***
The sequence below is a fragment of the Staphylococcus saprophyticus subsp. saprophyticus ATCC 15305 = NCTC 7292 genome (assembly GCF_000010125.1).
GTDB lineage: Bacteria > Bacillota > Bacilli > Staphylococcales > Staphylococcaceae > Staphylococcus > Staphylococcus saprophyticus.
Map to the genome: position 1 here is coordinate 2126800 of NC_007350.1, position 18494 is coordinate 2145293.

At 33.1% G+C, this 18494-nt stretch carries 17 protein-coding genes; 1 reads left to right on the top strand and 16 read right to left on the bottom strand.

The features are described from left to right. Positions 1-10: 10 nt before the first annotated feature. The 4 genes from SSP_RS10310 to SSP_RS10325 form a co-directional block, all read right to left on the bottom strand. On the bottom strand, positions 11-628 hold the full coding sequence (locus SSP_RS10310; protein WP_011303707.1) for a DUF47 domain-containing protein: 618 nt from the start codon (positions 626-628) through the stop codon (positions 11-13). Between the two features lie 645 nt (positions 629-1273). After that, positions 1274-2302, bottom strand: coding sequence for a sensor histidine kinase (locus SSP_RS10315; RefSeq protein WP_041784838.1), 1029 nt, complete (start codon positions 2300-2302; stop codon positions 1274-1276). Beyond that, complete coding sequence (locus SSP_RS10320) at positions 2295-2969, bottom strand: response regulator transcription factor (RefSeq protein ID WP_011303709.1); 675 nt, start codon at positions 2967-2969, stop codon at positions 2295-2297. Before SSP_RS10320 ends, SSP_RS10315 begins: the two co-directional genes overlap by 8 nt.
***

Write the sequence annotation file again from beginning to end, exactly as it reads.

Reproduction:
The sequence below is a fragment of the Staphylococcus saprophyticus subsp. saprophyticus ATCC 15305 = NCTC 7292 genome (assembly GCF_000010125.1).
GTDB lineage: Bacteria > Bacillota > Bacilli > Staphylococcales > Staphylococcaceae > Staphylococcus > Staphylococcus saprophyticus.
Map to the genome: position 1 here is coordinate 2126800 of NC_007350.1, position 18494 is coordinate 2145293.

At 33.1% G+C, this 18494-nt stretch carries 17 protein-coding genes; 1 reads left to right on the top strand and 16 read right to left on the bottom strand.

The features are described from left to right. Positions 1-10: 10 nt before the first annotated feature. The 4 genes from SSP_RS10310 to SSP_RS10325 form a co-directional block, all read right to left on the bottom strand. On the bottom strand, positions 11-628 hold the full coding sequence (locus SSP_RS10310; protein WP_011303707.1) for a DUF47 domain-containing protein: 618 nt from the start codon (positions 626-628) through the stop codon (positions 11-13). Between the two features lie 645 nt (positions 629-1273). After that, positions 1274-2302, bottom strand: coding sequence for a sensor histidine kinase (locus SSP_RS10315; RefSeq protein WP_041784838.1), 1029 nt, complete (start codon positions 2300-2302; stop codon positions 1274-1276). Beyond that, complete coding sequence (locus SSP_RS10320) at positions 2295-2969, bottom strand: response regulator transcription factor (RefSeq protein ID WP_011303709.1); 675 nt, start codon at positions 2967-2969, stop codon at positions 2295-2297. Before SSP_RS10320 ends, SSP_RS10315 begins: the two co-directional genes overlap by 8 nt.